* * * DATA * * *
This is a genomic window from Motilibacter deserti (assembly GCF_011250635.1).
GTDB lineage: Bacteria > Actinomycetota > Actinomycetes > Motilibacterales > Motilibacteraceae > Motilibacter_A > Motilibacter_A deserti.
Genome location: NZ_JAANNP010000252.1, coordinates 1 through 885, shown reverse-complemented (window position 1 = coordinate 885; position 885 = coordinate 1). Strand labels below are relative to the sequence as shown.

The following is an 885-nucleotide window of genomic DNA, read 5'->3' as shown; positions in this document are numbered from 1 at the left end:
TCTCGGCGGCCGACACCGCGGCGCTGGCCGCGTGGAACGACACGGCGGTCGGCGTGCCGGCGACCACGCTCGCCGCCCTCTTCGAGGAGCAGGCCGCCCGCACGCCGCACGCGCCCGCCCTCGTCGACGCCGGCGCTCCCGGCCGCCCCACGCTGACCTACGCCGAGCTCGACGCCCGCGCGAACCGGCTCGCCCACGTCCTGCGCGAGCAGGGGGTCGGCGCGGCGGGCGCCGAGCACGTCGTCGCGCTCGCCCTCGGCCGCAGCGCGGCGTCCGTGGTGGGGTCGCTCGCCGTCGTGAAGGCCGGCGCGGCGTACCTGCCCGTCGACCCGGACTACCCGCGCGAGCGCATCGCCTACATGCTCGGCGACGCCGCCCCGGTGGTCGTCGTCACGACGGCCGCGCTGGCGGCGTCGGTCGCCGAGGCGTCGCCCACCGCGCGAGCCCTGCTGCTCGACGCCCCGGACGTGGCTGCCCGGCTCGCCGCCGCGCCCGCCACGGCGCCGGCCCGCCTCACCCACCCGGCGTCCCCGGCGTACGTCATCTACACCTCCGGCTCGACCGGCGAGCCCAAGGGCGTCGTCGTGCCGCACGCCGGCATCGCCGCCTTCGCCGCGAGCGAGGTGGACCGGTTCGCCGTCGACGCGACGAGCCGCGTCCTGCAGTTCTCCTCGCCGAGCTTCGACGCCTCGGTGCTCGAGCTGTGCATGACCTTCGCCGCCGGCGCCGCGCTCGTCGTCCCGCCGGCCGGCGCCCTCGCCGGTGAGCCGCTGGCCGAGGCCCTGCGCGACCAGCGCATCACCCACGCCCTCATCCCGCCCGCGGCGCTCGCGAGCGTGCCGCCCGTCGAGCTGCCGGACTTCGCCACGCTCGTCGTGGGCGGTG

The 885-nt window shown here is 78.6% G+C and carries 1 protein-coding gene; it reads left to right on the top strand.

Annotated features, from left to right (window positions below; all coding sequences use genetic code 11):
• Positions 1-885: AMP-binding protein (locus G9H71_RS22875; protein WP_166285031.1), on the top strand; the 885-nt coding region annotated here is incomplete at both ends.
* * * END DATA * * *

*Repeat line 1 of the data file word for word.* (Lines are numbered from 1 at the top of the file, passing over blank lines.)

This is a genomic window from Motilibacter deserti (assembly GCF_011250635.1).